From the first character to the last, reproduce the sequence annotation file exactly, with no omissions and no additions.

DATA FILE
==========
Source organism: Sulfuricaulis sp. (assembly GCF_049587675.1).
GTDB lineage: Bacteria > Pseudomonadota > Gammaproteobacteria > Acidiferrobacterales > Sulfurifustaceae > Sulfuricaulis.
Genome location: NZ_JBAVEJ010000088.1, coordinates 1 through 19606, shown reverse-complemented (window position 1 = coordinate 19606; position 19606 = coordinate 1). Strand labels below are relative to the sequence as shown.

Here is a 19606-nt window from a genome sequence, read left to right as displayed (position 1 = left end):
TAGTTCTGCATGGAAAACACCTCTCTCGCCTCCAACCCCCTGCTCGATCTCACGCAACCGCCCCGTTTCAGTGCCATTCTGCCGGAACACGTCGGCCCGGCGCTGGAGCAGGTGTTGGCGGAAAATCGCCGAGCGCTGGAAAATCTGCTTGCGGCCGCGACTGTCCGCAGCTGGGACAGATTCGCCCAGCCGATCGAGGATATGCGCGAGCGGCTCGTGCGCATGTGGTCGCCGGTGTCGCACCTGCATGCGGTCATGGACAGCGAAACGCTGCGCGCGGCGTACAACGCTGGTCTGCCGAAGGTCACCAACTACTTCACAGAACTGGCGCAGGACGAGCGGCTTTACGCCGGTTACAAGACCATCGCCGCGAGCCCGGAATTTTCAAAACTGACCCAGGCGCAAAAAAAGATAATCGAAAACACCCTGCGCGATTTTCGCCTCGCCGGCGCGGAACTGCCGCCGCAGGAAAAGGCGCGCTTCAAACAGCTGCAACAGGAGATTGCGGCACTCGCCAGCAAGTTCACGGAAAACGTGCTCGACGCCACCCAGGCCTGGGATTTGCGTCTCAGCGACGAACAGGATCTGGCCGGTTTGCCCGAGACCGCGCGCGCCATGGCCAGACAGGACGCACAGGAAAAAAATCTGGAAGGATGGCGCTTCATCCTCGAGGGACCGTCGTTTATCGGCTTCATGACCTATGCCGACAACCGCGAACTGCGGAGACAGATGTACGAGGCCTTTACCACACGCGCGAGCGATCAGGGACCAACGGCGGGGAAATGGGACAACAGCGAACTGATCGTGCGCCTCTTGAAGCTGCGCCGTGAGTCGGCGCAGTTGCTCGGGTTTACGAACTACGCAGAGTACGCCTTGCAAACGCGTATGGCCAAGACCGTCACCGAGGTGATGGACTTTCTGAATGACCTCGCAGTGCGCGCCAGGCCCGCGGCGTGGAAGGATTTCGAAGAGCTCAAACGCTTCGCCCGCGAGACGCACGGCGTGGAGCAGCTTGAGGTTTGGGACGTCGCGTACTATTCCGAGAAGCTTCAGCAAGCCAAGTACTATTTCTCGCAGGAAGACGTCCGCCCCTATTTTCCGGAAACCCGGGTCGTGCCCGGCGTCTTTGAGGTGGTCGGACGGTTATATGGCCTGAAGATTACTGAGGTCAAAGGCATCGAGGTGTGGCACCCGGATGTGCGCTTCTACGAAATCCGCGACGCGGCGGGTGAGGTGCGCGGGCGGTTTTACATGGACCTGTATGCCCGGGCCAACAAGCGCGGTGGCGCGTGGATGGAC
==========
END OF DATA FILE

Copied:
Source organism: Sulfuricaulis sp. (assembly GCF_049587675.1).
GTDB lineage: Bacteria > Pseudomonadota > Gammaproteobacteria > Acidiferrobacterales > Sulfurifustaceae > Sulfuricaulis.
Genome location: NZ_JBAVEJ010000088.1, coordinates 1 through 19606, shown reverse-complemented (window position 1 = coordinate 19606; position 19606 = coordinate 1). Strand labels below are relative to the sequence as shown.

Here is a 19606-nt window from a genome sequence, read left to right as displayed (position 1 = left end):
TAGTTCTGCATGGAAAACACCTCTCTCGCCTCCAACCCCCTGCTCGATCTCACGCAACCGCCCCGTTTCAGTGCCATTCTGCCGGAACACGTCGGCCCGGCGCTGGAGCAGGTGTTGGCGGAAAATCGCCGAGCGCTGGAAAATCTGCTTGCGGCCGCGACTGTCCGCAGCTGGGACAGATTCGCCCAGCCGATCGAGGATATGCGCGAGCGGCTCGTGCGCATGTGGTCGCCGGTGTCGCACCTGCATGCGGTCATGGACAGCGAAACGCTGCGCGCGGCGTACAACGCTGGTCTGCCGAAGGTCACCAACTACTTCACAGAACTGGCGCAGGACGAGCGGCTTTACGCCGGTTACAAGACCATCGCCGCGAGCCCGGAATTTTCAAAACTGACCCAGGCGCAAAAAAAGATAATCGAAAACACCCTGCGCGATTTTCGCCTCGCCGGCGCGGAACTGCCGCCGCAGGAAAAGGCGCGCTTCAAACAGCTGCAACAGGAGATTGCGGCACTCGCCAGCAAGTTCACGGAAAACGTGCTCGACGCCACCCAGGCCTGGGATTTGCGTCTCAGCGACGAACAGGATCTGGCCGGTTTGCCCGAGACCGCGCGCGCCATGGCCAGACAGGACGCACAGGAAAAAAATCTGGAAGGATGGCGCTTCATCCTCGAGGGACCGTCGTTTATCGGCTTCATGACCTATGCCGACAACCGCGAACTGCGGAGACAGATGTACGAGGCCTTTACCACACGCGCGAGCGATCAGGGACCAACGGCGGGGAAATGGGACAACAGCGAACTGATCGTGCGCCTCTTGAAGCTGCGCCGTGAGTCGGCGCAGTTGCTCGGGTTTACGAACTACGCAGAGTACGCCTTGCAAACGCGTATGGCCAAGACCGTCACCGAGGTGATGGACTTTCTGAATGACCTCGCAGTGCGCGCCAGGCCCGCGGCGTGGAAGGATTTCGAAGAGCTCAAACGCTTCGCCCGCGAGACGCACGGCGTGGAGCAGCTTGAGGTTTGGGACGTCGCGTACTATTCCGAGAAGCTTCAGCAAGCCAAGTACTATTTCTCGCAGGAAGACGTCCGCCCCTATTTTCCGGAAACCCGGGTCGTGCCCGGCGTCTTTGAGGTGGTCGGACGGTTATATGGCCTGAAGATTACTGAGGTCAAAGGCATCGAGGTGTGGCACCCGGATGTGCGCTTCTACGAAATCCGCGACGCGGCGGGTGAGGTGCGCGGGCGGTTTTACATGGACCTGTATGCCCGGGCCAACAAGCGCGGTGGCGCGTGGATGGAC